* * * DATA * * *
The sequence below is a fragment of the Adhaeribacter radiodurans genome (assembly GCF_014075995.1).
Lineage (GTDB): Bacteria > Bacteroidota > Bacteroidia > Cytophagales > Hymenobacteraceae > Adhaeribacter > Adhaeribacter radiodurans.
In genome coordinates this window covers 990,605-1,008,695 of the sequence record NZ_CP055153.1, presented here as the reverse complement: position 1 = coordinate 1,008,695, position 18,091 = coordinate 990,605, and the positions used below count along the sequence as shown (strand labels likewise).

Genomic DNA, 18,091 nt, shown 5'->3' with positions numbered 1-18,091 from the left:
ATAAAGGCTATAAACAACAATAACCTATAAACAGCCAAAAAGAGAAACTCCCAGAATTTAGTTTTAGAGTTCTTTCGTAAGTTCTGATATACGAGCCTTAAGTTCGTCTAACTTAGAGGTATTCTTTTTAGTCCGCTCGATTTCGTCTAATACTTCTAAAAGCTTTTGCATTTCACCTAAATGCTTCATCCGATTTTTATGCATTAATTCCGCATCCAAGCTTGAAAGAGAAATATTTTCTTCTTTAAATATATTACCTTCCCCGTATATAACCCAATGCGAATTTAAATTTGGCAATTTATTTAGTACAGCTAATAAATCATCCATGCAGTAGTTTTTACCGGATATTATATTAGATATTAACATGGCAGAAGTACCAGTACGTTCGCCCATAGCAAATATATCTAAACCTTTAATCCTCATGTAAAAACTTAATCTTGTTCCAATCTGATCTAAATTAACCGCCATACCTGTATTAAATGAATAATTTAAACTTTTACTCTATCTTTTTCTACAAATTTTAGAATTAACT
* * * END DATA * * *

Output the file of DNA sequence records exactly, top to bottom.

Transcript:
The sequence below is a fragment of the Adhaeribacter radiodurans genome (assembly GCF_014075995.1).
Lineage (GTDB): Bacteria > Bacteroidota > Bacteroidia > Cytophagales > Hymenobacteraceae > Adhaeribacter > Adhaeribacter radiodurans.
In genome coordinates this window covers 990,605-1,008,695 of the sequence record NZ_CP055153.1, presented here as the reverse complement: position 1 = coordinate 1,008,695, position 18,091 = coordinate 990,605, and the positions used below count along the sequence as shown (strand labels likewise).

Genomic DNA, 18,091 nt, shown 5'->3' with positions numbered 1-18,091 from the left:
ATAAAGGCTATAAACAACAATAACCTATAAACAGCCAAAAAGAGAAACTCCCAGAATTTAGTTTTAGAGTTCTTTCGTAAGTTCTGATATACGAGCCTTAAGTTCGTCTAACTTAGAGGTATTCTTTTTAGTCCGCTCGATTTCGTCTAATACTTCTAAAAGCTTTTGCATTTCACCTAAATGCTTCATCCGATTTTTATGCATTAATTCCGCATCCAAGCTTGAAAGAGAAATATTTTCTTCTTTAAATATATTACCTTCCCCGTATATAACCCAATGCGAATTTAAATTTGGCAATTTATTTAGTACAGCTAATAAATCATCCATGCAGTAGTTTTTACCGGATATTATATTAGATATTAACATGGCAGAAGTACCAGTACGTTCGCCCATAGCAAATATATCTAAACCTTTAATCCTCATGTAAAAACTTAATCTTGTTCCAATCTGATCTAAATTAACCGCCATACCTGTATTAAATGAATAATTTAAACTTTTACTCTATCTTTTTCTACAAATTTTAGAATTAACT